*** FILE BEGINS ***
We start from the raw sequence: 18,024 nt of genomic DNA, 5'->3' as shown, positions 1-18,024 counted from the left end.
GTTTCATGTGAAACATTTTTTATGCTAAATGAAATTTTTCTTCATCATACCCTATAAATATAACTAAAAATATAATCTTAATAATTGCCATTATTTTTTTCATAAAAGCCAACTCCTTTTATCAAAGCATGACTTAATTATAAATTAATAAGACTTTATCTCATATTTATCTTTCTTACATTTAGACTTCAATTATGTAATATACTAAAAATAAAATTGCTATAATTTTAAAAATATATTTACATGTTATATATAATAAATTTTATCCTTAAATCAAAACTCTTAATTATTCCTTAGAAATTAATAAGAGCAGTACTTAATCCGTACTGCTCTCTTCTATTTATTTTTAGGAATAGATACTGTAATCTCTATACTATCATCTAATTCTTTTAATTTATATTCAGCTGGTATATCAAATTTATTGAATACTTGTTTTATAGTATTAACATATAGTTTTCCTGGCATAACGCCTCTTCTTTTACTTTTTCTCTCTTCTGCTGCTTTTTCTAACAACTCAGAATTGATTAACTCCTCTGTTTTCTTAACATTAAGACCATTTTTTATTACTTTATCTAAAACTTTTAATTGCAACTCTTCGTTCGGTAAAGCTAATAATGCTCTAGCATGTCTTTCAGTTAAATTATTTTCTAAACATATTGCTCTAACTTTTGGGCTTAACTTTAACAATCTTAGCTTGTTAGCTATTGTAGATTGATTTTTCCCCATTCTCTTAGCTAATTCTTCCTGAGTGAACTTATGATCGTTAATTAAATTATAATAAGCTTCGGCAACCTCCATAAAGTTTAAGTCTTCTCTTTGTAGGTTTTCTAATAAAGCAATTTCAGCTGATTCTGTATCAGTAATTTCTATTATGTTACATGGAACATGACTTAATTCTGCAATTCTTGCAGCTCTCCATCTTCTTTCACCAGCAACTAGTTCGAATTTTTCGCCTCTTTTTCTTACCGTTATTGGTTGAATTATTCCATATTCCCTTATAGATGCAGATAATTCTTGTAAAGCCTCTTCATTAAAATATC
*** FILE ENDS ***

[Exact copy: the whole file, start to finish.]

We start from the raw sequence: 18,024 nt of genomic DNA, 5'->3' as shown, positions 1-18,024 counted from the left end.
GTTTCATGTGAAACATTTTTTATGCTAAATGAAATTTTTCTTCATCATACCCTATAAATATAACTAAAAATATAATCTTAATAATTGCCATTATTTTTTTCATAAAAGCCAACTCCTTTTATCAAAGCATGACTTAATTATAAATTAATAAGACTTTATCTCATATTTATCTTTCTTACATTTAGACTTCAATTATGTAATATACTAAAAATAAAATTGCTATAATTTTAAAAATATATTTACATGTTATATATAATAAATTTTATCCTTAAATCAAAACTCTTAATTATTCCTTAGAAATTAATAAGAGCAGTACTTAATCCGTACTGCTCTCTTCTATTTATTTTTAGGAATAGATACTGTAATCTCTATACTATCATCTAATTCTTTTAATTTATATTCAGCTGGTATATCAAATTTATTGAATACTTGTTTTATAGTATTAACATATAGTTTTCCTGGCATAACGCCTCTTCTTTTACTTTTTCTCTCTTCTGCTGCTTTTTCTAACAACTCAGAATTGATTAACTCCTCTGTTTTCTTAACATTAAGACCATTTTTTATTACTTTATCTAAAACTTTTAATTGCAACTCTTCGTTCGGTAAAGCTAATAATGCTCTAGCATGTCTTTCAGTTAAATTATTTTCTAAACATATTGCTCTAACTTTTGGGCTTAACTTTAACAATCTTAGCTTGTTAGCTATTGTAGATTGATTTTTCCCCATTCTCTTAGCTAATTCTTCCTGAGTGAACTTATGATCGTTAATTAAATTATAATAAGCTTCGGCAACCTCCATAAAGTTTAAGTCTTCTCTTTGTAGGTTTTCTAATAAAGCAATTTCAGCTGATTCTGTATCAGTAATTTCTATTATGTTACATGGAACATGACTTAATTCTGCAATTCTTGCAGCTCTCCATCTTCTTTCACCAGCAACTAGTTCGAATTTTTCGCCTCTTTTTCTTACCGTTATTGGTTGAATTATTCCATATTCCCTTATAGATGCAGATAATTCTTGTAAAGCCTCTTCATTAAAATATC